Henry Mancini tracks. What a great movie composer. We have a friend who gives us obscure Henry Mancini recordings and as much as we love Pink Panther and stuff like that, he's is so much more than that -- for example, the tracks from the Peter Gunn TV show equaled and excelled the more well known theme music.
Right, you had a question(s). Yes, you can use the compulsory notice for music that includes some improv and personal progressions. It's true that major revisions to a song require permission, but practically, publishers don't really care about what you do between the grooves provided you pay the toll (9.1 cents per track).
As for your second question. If you're using two tunes on one track, you have a few choices: you can pay both publishers 9.1 cents (again, they won't care what you're doing); you can pay only for the dominant/primary tune that you're using and hope that the other publisher doesn't hear (or care) about your "quoting" of the melody. (The other publisher is unlikely to learn of it unless the title is included in the CD notes -- for example, "Track 5: Charade/Chim-Chim-cher-ee.") And finally, you can try to negotiate with both publishers for a lower rate (probably a waste of time unless you're a major label.) We think you're probably fine with the second choice.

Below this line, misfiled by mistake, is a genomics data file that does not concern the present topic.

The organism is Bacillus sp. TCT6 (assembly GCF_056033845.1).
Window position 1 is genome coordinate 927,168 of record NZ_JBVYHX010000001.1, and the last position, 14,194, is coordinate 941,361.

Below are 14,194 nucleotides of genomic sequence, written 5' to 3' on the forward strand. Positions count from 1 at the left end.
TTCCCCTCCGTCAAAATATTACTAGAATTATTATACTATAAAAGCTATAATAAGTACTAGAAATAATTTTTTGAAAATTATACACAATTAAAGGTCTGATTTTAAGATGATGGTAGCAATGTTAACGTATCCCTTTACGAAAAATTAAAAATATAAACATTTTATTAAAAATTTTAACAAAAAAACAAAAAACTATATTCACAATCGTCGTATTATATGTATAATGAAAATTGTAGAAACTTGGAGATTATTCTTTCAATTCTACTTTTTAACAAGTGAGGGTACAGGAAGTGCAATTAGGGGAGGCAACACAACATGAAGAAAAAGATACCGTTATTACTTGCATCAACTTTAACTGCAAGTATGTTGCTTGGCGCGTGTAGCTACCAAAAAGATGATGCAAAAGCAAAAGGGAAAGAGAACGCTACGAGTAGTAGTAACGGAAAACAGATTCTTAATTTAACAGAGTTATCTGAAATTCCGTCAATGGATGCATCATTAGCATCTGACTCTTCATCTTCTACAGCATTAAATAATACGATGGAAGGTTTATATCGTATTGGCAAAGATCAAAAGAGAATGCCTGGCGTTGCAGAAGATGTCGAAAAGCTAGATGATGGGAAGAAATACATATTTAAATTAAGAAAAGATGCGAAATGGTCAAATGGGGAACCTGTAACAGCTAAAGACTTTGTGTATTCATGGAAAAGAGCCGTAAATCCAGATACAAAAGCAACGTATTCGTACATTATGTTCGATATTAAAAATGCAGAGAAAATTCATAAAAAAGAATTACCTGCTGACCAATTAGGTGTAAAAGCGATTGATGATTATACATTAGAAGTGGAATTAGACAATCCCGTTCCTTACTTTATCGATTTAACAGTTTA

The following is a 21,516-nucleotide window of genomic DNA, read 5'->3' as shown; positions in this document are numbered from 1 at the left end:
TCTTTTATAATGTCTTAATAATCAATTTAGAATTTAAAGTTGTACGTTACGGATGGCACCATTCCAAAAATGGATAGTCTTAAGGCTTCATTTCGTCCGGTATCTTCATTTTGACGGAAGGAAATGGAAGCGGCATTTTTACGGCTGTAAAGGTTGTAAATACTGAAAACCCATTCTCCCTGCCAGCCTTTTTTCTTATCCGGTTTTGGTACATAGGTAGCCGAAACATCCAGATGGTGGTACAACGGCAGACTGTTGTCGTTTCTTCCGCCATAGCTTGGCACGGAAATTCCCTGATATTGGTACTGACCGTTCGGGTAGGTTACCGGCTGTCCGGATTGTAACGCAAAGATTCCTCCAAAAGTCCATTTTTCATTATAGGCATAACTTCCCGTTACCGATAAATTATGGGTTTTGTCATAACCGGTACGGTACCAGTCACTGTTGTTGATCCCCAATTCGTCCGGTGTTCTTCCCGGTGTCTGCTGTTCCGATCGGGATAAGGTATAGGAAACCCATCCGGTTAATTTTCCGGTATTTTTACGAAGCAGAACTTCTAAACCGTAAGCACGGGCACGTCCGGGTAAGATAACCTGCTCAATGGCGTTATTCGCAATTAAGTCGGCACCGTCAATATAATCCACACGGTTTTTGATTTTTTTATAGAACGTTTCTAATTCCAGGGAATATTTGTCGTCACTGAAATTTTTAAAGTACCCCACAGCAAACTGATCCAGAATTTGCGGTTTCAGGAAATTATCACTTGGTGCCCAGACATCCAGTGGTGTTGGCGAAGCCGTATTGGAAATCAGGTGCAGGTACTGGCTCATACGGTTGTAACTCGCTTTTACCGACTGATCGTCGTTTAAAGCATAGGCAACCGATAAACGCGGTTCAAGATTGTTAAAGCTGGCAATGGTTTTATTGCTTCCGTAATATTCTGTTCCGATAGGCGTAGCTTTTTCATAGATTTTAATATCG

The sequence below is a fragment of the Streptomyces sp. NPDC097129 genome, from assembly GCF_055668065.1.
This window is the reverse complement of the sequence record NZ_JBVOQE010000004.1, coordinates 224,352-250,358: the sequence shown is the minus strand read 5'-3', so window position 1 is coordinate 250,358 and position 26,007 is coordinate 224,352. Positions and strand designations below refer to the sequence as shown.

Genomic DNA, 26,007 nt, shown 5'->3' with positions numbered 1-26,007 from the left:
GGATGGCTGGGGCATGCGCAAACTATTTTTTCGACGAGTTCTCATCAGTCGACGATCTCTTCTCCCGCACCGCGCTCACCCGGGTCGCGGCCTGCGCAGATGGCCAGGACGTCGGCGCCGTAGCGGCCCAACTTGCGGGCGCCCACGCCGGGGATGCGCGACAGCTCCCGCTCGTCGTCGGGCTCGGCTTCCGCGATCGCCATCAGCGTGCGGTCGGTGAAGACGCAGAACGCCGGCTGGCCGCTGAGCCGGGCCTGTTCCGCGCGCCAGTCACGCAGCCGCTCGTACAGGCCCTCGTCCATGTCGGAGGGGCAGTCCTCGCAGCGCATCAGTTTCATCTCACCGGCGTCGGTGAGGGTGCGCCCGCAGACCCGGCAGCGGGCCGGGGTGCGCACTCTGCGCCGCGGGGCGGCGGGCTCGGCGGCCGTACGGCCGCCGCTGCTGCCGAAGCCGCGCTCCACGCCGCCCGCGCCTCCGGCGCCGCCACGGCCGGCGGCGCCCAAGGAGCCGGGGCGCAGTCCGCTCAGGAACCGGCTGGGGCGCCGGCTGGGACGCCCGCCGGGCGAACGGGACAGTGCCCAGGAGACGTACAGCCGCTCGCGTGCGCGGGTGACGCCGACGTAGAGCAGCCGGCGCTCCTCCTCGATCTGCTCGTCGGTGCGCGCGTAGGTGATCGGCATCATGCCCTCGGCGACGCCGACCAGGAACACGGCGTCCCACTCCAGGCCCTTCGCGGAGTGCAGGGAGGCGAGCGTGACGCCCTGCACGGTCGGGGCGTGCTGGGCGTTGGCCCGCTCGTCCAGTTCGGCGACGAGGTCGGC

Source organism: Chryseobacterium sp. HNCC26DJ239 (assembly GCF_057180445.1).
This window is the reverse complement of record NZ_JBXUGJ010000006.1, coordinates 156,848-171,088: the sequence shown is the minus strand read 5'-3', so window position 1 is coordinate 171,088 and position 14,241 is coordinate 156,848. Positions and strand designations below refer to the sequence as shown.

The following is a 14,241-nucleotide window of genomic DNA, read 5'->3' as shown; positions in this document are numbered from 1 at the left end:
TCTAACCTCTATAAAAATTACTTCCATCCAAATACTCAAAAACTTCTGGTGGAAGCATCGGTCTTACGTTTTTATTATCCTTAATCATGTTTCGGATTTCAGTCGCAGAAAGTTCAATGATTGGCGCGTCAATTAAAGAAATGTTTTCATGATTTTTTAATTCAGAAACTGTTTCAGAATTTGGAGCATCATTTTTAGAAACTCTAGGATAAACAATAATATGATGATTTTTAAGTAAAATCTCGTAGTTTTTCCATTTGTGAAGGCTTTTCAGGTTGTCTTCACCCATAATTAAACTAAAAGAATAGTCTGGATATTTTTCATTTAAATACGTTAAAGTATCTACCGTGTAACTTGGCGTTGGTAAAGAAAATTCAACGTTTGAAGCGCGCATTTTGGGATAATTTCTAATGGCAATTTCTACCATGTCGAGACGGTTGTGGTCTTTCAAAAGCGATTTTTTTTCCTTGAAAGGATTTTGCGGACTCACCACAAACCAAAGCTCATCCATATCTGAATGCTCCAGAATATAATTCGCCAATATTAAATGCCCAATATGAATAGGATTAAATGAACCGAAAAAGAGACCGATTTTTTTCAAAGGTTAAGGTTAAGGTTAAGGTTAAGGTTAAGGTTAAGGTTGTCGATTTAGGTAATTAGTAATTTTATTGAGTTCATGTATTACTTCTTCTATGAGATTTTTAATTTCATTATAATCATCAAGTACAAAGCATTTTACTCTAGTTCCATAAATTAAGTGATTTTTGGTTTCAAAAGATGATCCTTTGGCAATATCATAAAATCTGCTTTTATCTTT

And your third question. The compulsory license is for nondramatic uses so your use on a CD would qualify. A dramatic use would be if you wanted a license to perform the music publicly as part of a show.